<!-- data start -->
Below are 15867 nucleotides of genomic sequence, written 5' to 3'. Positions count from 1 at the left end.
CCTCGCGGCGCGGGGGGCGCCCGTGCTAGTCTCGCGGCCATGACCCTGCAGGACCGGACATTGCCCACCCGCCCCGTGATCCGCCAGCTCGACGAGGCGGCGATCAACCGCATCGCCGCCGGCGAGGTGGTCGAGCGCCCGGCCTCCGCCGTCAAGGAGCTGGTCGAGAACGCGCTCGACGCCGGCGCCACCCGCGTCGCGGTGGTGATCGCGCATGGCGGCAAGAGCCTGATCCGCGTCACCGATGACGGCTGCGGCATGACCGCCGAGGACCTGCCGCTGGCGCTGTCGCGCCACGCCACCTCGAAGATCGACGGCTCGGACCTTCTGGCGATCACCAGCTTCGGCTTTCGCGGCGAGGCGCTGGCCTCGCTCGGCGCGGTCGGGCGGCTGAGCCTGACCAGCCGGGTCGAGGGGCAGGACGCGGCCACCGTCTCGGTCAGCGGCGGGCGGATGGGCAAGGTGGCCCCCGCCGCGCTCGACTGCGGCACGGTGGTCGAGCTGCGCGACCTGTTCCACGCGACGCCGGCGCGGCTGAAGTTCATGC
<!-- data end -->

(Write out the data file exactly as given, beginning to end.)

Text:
Below are 15867 nucleotides of genomic sequence, written 5' to 3'. Positions count from 1 at the left end.
CCTCGCGGCGCGGGGGGCGCCCGTGCTAGTCTCGCGGCCATGACCCTGCAGGACCGGACATTGCCCACCCGCCCCGTGATCCGCCAGCTCGACGAGGCGGCGATCAACCGCATCGCCGCCGGCGAGGTGGTCGAGCGCCCGGCCTCCGCCGTCAAGGAGCTGGTCGAGAACGCGCTCGACGCCGGCGCCACCCGCGTCGCGGTGGTGATCGCGCATGGCGGCAAGAGCCTGATCCGCGTCACCGATGACGGCTGCGGCATGACCGCCGAGGACCTGCCGCTGGCGCTGTCGCGCCACGCCACCTCGAAGATCGACGGCTCGGACCTTCTGGCGATCACCAGCTTCGGCTTTCGCGGCGAGGCGCTGGCCTCGCTCGGCGCGGTCGGGCGGCTGAGCCTGACCAGCCGGGTCGAGGGGCAGGACGCGGCCACCGTCTCGGTCAGCGGCGGGCGGATGGGCAAGGTGGCCCCCGCCGCGCTCGACTGCGGCACGGTGGTCGAGCTGCGCGACCTGTTCCACGCGACGCCGGCGCGGCTGAAGTTCATGC